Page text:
When you are confronted with the aroma of roasting turkey and mountains of freshly baked sweets, it can be difficult to control what you eat during the holidays. If you are also struggling with an eating disorder, such as anorexia, bulimia, or Binge Eating Disorder, this temptation may be overwhelming.
If you have received eating disorder treatment, you likely prepared ways to be around food without falling into old habits. However, the holidays can be filled with temptations and stressors that can entice you to relapse into old behaviors.
Before heading to your Thanksgiving meal or other holiday celebration, it’s a good idea to be prepared. Here are some ways to manage your eating disorder during the holidays so that you can enjoy yourself without the risk of relapse:
1. Eat regular meals. Eat regular, well-proportioned meals in the days leading up to the holidays so that you aren’t tempted to overindulge because you’ve been cutting calories.
2. Practice portion control. It can be difficult to control the amount of food you put on your plate during the holidays, especially if food is served buffet-style. When you are serving yourself, visualize the proper portions and take only what you can realistically eat. Remember that you can always get more if you are hungry, but you don’t have to eat everything just because it’s there.
3. Plan your meal. Even if you don’t know what’s going to be served, you can decide in advance what types of foods you will eat at Thanksgiving dinner or during a holiday party. You can make a conscious decision to eat only proteins or vegetables so that you aren’t tempted by the plates of dessert. You don’t have to deprive yourself completely of the foods you most enjoy, but eat them in moderation.
4. Bring a dish. Make sure there is at least one dish that you know you can eat by bringing one yourself. That gives you some control over what you will eat and allows you to enjoy your meal without feeling guilty for eating other foods.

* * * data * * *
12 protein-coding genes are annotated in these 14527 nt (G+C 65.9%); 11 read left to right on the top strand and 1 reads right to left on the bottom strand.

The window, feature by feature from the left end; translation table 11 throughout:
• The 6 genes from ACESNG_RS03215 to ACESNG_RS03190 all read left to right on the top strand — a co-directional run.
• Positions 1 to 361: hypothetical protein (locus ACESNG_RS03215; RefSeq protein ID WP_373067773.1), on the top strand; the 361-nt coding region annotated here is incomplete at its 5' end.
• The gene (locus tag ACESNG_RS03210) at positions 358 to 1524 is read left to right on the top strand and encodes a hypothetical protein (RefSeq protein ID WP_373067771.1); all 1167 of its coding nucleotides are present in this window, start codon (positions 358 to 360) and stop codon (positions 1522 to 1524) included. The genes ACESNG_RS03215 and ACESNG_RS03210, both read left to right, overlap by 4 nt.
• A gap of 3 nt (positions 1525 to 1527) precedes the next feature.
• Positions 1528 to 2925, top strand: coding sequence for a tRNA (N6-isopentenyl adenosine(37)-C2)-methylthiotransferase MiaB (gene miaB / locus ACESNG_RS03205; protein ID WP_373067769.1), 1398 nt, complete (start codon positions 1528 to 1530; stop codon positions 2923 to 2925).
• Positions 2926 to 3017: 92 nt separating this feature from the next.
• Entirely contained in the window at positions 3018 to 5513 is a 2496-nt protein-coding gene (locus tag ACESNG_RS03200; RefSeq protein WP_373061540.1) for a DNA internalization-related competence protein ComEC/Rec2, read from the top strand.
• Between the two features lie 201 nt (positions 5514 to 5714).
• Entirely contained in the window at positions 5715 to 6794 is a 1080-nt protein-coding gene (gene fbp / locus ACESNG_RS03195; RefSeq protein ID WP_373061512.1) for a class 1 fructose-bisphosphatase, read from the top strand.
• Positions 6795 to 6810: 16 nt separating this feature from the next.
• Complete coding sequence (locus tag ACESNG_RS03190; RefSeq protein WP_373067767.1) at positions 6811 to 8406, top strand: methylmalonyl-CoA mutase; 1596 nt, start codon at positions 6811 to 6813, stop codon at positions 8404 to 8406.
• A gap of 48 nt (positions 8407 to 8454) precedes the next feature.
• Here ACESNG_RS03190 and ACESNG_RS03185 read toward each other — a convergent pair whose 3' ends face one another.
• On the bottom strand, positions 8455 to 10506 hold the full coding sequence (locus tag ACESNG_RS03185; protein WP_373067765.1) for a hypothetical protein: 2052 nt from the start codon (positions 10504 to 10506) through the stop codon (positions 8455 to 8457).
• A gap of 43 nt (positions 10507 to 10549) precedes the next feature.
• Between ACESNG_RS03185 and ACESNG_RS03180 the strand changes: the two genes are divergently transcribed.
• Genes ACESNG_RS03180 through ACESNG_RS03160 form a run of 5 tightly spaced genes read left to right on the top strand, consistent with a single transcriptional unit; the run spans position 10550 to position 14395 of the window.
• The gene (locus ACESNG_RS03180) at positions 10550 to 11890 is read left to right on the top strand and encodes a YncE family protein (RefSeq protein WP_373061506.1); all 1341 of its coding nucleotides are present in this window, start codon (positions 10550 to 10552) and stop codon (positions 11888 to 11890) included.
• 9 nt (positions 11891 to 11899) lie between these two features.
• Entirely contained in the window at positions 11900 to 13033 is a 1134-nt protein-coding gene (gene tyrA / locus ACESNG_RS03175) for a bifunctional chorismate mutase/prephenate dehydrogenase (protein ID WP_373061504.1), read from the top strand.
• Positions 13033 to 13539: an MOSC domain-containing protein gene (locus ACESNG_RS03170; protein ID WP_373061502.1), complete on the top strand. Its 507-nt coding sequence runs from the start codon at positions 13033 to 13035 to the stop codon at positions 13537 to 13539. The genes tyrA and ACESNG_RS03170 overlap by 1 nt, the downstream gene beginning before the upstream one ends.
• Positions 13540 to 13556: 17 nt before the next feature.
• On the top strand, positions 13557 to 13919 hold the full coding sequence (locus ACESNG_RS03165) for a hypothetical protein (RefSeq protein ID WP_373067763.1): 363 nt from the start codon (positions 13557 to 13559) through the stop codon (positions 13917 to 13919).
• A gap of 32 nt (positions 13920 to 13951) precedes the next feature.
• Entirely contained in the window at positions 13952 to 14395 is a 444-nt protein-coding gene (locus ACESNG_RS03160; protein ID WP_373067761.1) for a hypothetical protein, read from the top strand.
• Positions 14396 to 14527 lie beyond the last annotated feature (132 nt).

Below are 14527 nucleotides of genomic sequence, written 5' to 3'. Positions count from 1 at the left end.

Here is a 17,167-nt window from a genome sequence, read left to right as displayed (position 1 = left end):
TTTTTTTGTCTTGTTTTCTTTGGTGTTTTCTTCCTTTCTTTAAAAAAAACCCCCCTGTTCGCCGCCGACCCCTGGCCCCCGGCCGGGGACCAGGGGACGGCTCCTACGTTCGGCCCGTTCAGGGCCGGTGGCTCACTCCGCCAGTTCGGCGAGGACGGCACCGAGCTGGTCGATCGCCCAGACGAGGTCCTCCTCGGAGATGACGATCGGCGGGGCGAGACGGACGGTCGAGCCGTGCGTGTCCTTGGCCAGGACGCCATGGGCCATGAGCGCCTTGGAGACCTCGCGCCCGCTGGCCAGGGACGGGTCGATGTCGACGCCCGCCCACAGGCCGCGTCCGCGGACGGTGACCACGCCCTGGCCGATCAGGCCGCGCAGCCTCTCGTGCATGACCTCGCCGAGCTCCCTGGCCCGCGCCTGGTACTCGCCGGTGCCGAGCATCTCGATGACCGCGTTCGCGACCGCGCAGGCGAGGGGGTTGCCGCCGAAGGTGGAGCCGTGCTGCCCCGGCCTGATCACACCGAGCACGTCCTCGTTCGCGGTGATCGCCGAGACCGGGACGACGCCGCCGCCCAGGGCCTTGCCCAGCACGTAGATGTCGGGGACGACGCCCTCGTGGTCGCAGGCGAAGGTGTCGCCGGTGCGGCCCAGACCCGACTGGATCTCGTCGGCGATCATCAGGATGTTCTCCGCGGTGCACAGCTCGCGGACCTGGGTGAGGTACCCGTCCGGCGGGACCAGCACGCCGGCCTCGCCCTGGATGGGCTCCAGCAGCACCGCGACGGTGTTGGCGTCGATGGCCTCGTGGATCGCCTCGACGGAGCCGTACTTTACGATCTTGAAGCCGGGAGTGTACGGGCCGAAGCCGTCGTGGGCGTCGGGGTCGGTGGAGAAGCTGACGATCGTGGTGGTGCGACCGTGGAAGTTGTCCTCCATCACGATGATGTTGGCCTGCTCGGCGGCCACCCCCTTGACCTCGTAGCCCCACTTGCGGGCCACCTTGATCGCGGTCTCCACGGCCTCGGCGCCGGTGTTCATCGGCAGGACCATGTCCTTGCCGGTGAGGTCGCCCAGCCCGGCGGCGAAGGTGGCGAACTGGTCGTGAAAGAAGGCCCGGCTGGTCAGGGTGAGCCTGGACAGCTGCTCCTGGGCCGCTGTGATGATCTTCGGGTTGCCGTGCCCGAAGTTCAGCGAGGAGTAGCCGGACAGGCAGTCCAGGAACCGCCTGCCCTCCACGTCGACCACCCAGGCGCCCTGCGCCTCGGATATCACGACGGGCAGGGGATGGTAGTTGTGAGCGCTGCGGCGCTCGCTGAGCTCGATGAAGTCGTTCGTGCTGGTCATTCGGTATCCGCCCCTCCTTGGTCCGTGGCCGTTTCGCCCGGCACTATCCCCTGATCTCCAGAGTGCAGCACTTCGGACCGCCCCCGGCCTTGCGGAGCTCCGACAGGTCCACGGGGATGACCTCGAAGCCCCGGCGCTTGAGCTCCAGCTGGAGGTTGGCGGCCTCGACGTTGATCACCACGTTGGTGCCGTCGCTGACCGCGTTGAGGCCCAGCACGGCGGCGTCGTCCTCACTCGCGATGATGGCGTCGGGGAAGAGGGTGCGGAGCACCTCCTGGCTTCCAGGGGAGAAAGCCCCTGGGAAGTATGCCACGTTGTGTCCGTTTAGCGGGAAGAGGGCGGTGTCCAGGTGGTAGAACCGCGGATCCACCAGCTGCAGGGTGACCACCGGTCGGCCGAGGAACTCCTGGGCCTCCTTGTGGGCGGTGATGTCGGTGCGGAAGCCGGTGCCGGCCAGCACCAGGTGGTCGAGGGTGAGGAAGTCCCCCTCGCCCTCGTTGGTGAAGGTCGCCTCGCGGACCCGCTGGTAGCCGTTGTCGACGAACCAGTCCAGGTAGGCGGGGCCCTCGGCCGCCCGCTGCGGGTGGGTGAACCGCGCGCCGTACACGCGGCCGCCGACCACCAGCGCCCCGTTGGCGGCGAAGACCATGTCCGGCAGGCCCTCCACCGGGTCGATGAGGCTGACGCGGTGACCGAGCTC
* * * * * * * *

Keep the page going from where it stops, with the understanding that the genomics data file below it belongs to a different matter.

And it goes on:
5. Avoid temptation. You know which foods are your triggers, so avoid them. Maintain your distance from the cheese and crackers and sit closer to the fruit bowl. That way, if you are tempted to reach for something, you’re more likely to grab something healthy. If you aren’t able to avoid your trigger foods at holiday functions, you can keep them out of your home. Don’t buy any extra sweets for the holidays and store them in your kitchen. If you get baked goods for a present, bring them to work or give them to somebody else so that you aren’t tempted to eat them.
6. Keep a food journal. Checking in with a journal every day can help you keep track of what you consume during the holidays. Taking note of everything you eat can help you better manage your eating and your diet, and leave you feeling more in control.
7. Minimize holiday stress. The holidays can be stressful, and can trigger your eating disorder as a way to cope. Decrease your stress level by reducing the number of obligations you commit yourself to during the holidays and be sure to take some time for yourself.
8. Get necessary support. Whether you are struggling with an eating disorder or in recovery from one, you may need some type of support to make it through the holidays without relapsing. Know what triggers your disordered eating and get support from your family, friends, or therapist to avoid those triggers. If you can’t avoid them, have people you can call if you feel overwhelmed instead of returning to old eating behaviors.
Thanksgiving and other holidays can be challenging if you are struggling with an eating disorder. Keep in mind that the purpose is to celebrate with the people you love. Don’t focus on how much you are eating or how much weight you feel you’ve gained. By finding ways to manage your eating disorder before being overwhelmed by a holiday meal, you can better enjoy where you are and who you are with.